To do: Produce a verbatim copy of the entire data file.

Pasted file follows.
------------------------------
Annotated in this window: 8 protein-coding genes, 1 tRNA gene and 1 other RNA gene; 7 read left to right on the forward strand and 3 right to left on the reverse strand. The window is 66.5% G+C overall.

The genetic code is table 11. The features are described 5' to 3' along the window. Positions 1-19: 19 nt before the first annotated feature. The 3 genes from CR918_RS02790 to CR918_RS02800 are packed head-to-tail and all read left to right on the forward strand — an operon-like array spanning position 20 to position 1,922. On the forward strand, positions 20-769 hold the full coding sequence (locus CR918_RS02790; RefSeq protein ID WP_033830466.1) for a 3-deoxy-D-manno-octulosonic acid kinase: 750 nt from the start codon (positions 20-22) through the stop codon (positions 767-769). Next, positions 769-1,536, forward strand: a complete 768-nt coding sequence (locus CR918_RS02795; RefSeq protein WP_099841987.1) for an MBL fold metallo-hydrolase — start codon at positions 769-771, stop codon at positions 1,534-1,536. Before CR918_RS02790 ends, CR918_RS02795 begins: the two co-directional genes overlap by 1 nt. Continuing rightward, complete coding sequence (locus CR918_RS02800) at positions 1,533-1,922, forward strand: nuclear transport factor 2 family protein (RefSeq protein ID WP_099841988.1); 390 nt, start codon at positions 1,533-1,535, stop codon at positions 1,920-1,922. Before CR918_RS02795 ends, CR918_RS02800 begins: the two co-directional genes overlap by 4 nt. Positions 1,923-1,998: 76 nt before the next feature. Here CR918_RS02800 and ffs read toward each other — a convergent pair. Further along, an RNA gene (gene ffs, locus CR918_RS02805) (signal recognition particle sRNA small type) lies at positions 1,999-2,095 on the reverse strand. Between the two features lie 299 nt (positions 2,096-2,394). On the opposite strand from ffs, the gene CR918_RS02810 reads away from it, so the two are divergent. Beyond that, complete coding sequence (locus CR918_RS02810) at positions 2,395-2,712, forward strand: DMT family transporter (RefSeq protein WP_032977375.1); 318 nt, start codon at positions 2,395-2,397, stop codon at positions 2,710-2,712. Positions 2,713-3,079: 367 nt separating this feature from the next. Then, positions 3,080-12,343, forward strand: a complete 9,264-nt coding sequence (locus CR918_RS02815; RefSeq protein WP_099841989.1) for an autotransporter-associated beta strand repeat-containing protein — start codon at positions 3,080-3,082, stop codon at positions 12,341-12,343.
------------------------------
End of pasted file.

Annotated in this window: 8 protein-coding genes, 1 tRNA gene and 1 other RNA gene; 7 read left to right on the forward strand and 3 right to left on the reverse strand. The window is 66.5% G+C overall.

The genetic code is table 11. The features are described 5' to 3' along the window. Positions 1-19: 19 nt before the first annotated feature. The 3 genes from CR918_RS02790 to CR918_RS02800 are packed head-to-tail and all read left to right on the forward strand — an operon-like array spanning position 20 to position 1,922. On the forward strand, positions 20-769 hold the full coding sequence (locus CR918_RS02790; RefSeq protein ID WP_033830466.1) for a 3-deoxy-D-manno-octulosonic acid kinase: 750 nt from the start codon (positions 20-22) through the stop codon (positions 767-769). Next, positions 769-1,536, forward strand: a complete 768-nt coding sequence (locus CR918_RS02795; RefSeq protein WP_099841987.1) for an MBL fold metallo-hydrolase — start codon at positions 769-771, stop codon at positions 1,534-1,536. Before CR918_RS02790 ends, CR918_RS02795 begins: the two co-directional genes overlap by 1 nt. Continuing rightward, complete coding sequence (locus CR918_RS02800) at positions 1,533-1,922, forward strand: nuclear transport factor 2 family protein (RefSeq protein ID WP_099841988.1); 390 nt, start codon at positions 1,533-1,535, stop codon at positions 1,920-1,922. Before CR918_RS02795 ends, CR918_RS02800 begins: the two co-directional genes overlap by 4 nt. Positions 1,923-1,998: 76 nt before the next feature. Here CR918_RS02800 and ffs read toward each other — a convergent pair. Further along, an RNA gene (gene ffs, locus CR918_RS02805) (signal recognition particle sRNA small type) lies at positions 1,999-2,095 on the reverse strand. Between the two features lie 299 nt (positions 2,096-2,394). On the opposite strand from ffs, the gene CR918_RS02810 reads away from it, so the two are divergent. Beyond that, complete coding sequence (locus CR918_RS02810) at positions 2,395-2,712, forward strand: DMT family transporter (RefSeq protein WP_032977375.1); 318 nt, start codon at positions 2,395-2,397, stop codon at positions 2,710-2,712. Positions 2,713-3,079: 367 nt separating this feature from the next. Then, positions 3,080-12,343, forward strand: a complete 9,264-nt coding sequence (locus CR918_RS02815; RefSeq protein WP_099841989.1) for an autotransporter-associated beta strand repeat-containing protein — start codon at positions 3,080-3,082, stop codon at positions 12,341-12,343.